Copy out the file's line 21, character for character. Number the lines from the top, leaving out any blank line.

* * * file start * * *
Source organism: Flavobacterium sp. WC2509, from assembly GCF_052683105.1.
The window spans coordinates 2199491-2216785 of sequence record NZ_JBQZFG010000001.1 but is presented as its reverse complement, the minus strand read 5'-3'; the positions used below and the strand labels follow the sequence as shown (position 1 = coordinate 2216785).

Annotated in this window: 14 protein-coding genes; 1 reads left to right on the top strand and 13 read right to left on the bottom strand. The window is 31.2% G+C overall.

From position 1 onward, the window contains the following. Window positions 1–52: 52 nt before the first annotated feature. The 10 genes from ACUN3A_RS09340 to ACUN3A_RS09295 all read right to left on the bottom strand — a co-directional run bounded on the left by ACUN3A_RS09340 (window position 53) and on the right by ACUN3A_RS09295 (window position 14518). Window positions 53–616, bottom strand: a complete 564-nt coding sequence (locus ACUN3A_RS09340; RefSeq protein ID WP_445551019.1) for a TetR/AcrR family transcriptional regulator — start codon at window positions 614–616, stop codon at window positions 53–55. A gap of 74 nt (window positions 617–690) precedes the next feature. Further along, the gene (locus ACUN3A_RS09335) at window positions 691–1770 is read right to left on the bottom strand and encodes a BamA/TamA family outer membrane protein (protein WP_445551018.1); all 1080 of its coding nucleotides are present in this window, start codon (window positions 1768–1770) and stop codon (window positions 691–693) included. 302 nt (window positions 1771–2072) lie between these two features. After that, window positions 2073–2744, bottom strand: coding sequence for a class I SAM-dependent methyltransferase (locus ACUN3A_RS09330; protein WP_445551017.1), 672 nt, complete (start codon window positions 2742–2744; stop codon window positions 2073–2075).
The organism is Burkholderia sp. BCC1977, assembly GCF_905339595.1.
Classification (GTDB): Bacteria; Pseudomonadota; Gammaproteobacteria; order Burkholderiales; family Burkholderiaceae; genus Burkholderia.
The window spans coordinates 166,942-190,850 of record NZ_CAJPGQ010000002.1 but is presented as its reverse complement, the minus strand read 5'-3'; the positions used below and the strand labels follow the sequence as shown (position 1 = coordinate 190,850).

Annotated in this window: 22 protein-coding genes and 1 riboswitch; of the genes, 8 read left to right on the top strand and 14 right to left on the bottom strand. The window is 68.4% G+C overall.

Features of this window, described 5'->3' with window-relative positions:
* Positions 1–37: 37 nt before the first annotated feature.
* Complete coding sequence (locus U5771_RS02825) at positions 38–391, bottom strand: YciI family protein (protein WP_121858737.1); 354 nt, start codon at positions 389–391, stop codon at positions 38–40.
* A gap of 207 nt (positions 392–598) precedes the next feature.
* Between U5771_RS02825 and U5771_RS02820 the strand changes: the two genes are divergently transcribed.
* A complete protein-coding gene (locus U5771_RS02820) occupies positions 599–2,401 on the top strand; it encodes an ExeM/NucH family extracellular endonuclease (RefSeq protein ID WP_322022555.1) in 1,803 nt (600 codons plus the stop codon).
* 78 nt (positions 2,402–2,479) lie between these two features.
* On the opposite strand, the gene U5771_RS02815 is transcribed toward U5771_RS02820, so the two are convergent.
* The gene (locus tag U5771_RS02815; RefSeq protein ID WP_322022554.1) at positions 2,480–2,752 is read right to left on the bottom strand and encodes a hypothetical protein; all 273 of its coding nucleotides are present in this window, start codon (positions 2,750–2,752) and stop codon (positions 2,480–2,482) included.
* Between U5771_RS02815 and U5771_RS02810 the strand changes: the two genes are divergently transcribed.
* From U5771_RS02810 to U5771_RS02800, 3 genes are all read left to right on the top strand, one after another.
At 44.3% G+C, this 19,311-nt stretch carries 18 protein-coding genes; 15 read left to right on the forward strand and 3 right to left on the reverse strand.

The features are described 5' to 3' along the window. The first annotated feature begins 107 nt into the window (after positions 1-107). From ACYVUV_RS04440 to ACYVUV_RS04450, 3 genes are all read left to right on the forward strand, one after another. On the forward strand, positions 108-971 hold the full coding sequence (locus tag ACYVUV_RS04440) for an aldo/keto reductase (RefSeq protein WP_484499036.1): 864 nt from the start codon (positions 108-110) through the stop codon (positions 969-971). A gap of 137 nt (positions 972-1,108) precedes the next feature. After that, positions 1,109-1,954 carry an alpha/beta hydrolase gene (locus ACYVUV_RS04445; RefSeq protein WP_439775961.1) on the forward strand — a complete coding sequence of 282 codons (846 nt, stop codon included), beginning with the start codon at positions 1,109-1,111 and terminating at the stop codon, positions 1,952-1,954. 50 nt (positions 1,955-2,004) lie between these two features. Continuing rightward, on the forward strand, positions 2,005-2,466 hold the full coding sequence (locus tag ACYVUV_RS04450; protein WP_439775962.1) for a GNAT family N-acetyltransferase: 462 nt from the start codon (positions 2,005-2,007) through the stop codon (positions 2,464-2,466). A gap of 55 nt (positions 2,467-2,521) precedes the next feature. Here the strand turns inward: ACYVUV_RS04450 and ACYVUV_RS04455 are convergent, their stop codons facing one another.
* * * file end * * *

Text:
The features are described 5' to 3' along the window. The first annotated feature begins 107 nt into the window (after positions 1-107). From ACYVUV_RS04440 to ACYVUV_RS04450, 3 genes are all read left to right on the forward strand, one after another. On the forward strand, positions 108-971 hold the full coding sequence (locus tag ACYVUV_RS04440) for an aldo/keto reductase (RefSeq protein WP_484499036.1): 864 nt from the start codon (positions 108-110) through the stop codon (positions 969-971). A gap of 137 nt (positions 972-1,108) precedes the next feature. After that, positions 1,109-1,954 carry an alpha/beta hydrolase gene (locus ACYVUV_RS04445; RefSeq protein WP_439775961.1) on the forward strand — a complete coding sequence of 282 codons (846 nt, stop codon included), beginning with the start codon at positions 1,109-1,111 and terminating at the stop codon, positions 1,952-1,954. 50 nt (positions 1,955-2,004) lie between these two features. Continuing rightward, on the forward strand, positions 2,005-2,466 hold the full coding sequence (locus tag ACYVUV_RS04450; protein WP_439775962.1) for a GNAT family N-acetyltransferase: 462 nt from the start codon (positions 2,005-2,007) through the stop codon (positions 2,464-2,466). A gap of 55 nt (positions 2,467-2,521) precedes the next feature. Here the strand turns inward: ACYVUV_RS04450 and ACYVUV_RS04455 are convergent, their stop codons facing one another.